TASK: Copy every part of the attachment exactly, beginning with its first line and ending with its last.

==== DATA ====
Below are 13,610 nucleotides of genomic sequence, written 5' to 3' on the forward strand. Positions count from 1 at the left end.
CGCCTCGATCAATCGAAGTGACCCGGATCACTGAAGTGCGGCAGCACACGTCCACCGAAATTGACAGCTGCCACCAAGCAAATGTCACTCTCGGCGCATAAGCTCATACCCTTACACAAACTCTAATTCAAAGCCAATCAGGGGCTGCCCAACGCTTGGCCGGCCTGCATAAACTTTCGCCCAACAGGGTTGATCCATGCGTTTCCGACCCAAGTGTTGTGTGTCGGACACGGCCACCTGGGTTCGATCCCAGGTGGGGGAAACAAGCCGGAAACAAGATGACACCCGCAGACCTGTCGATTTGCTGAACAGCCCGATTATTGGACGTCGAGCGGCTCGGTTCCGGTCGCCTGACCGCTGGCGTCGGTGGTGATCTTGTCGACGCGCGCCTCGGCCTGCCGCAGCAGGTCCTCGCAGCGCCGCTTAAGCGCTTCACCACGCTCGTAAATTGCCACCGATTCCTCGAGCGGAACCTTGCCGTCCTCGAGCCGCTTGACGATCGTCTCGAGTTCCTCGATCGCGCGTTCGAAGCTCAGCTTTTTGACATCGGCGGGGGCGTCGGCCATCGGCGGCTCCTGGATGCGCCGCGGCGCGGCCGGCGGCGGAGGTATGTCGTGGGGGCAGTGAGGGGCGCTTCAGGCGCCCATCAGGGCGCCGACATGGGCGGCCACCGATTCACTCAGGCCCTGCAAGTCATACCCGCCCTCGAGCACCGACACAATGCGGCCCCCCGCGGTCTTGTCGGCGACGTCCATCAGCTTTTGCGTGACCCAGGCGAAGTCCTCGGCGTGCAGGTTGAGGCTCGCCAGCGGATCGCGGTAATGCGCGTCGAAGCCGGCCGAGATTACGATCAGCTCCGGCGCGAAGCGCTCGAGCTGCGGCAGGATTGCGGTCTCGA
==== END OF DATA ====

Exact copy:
Below are 13,610 nucleotides of genomic sequence, written 5' to 3' on the forward strand. Positions count from 1 at the left end.
CGCCTCGATCAATCGAAGTGACCCGGATCACTGAAGTGCGGCAGCACACGTCCACCGAAATTGACAGCTGCCACCAAGCAAATGTCACTCTCGGCGCATAAGCTCATACCCTTACACAAACTCTAATTCAAAGCCAATCAGGGGCTGCCCAACGCTTGGCCGGCCTGCATAAACTTTCGCCCAACAGGGTTGATCCATGCGTTTCCGACCCAAGTGTTGTGTGTCGGACACGGCCACCTGGGTTCGATCCCAGGTGGGGGAAACAAGCCGGAAACAAGATGACACCCGCAGACCTGTCGATTTGCTGAACAGCCCGATTATTGGACGTCGAGCGGCTCGGTTCCGGTCGCCTGACCGCTGGCGTCGGTGGTGATCTTGTCGACGCGCGCCTCGGCCTGCCGCAGCAGGTCCTCGCAGCGCCGCTTAAGCGCTTCACCACGCTCGTAAATTGCCACCGATTCCTCGAGCGGAACCTTGCCGTCCTCGAGCCGCTTGACGATCGTCTCGAGTTCCTCGATCGCGCGTTCGAAGCTCAGCTTTTTGACATCGGCGGGGGCGTCGGCCATCGGCGGCTCCTGGATGCGCCGCGGCGCGGCCGGCGGCGGAGGTATGTCGTGGGGGCAGTGAGGGGCGCTTCAGGCGCCCATCAGGGCGCCGACATGGGCGGCCACCGATTCACTCAGGCCCTGCAAGTCATACCCGCCCTCGAGCACCGACACAATGCGGCCCCCCGCGGTCTTGTCGGCGACGTCCATCAGCTTTTGCGTGACCCAGGCGAAGTCCTCGGCGTGCAGGTTGAGGCTCGCCAGCGGATCGCGGTAATGCGCGTCGAAGCCGGCCGAGATTACGATCAGCTCCGGCGCGAAGCGCTCGAGCTGCGGCAGGATTGCGGTCTCGA